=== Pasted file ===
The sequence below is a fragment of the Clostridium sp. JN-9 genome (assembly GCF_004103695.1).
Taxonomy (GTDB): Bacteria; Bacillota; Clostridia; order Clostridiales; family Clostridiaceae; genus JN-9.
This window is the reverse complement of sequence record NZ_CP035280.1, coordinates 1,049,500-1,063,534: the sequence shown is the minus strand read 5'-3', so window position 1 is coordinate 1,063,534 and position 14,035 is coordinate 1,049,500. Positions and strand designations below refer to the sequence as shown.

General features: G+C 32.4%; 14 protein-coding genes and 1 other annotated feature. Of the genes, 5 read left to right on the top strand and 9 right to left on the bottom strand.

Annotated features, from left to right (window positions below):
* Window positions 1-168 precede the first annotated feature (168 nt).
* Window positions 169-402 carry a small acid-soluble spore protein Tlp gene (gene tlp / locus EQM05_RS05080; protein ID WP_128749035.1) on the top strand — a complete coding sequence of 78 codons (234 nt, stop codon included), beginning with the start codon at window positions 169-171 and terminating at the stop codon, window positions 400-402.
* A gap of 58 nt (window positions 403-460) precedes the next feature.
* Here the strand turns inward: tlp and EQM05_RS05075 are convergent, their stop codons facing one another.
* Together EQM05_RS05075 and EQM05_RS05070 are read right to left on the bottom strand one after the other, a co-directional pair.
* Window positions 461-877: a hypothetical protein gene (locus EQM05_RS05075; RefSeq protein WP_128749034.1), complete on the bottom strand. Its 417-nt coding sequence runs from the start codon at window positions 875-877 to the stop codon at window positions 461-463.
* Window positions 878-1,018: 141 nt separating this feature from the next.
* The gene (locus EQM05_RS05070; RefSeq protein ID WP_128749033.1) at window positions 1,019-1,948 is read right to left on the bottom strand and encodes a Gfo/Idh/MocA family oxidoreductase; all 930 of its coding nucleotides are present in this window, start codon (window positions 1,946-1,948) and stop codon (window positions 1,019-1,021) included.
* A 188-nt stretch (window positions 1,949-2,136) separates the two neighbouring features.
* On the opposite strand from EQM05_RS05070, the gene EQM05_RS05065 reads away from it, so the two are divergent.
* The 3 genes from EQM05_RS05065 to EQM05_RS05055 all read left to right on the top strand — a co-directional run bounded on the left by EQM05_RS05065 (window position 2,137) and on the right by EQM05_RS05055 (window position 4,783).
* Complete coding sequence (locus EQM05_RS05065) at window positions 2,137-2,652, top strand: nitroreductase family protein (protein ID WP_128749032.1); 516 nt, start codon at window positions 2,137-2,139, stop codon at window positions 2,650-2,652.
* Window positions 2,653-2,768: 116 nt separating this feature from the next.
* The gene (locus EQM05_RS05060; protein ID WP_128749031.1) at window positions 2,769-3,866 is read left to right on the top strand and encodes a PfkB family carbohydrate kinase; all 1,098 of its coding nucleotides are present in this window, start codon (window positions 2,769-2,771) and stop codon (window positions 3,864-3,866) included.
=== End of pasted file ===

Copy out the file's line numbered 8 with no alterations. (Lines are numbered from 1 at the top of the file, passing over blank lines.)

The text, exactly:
* A gap of 58 nt (window positions 403-460) precedes the next feature.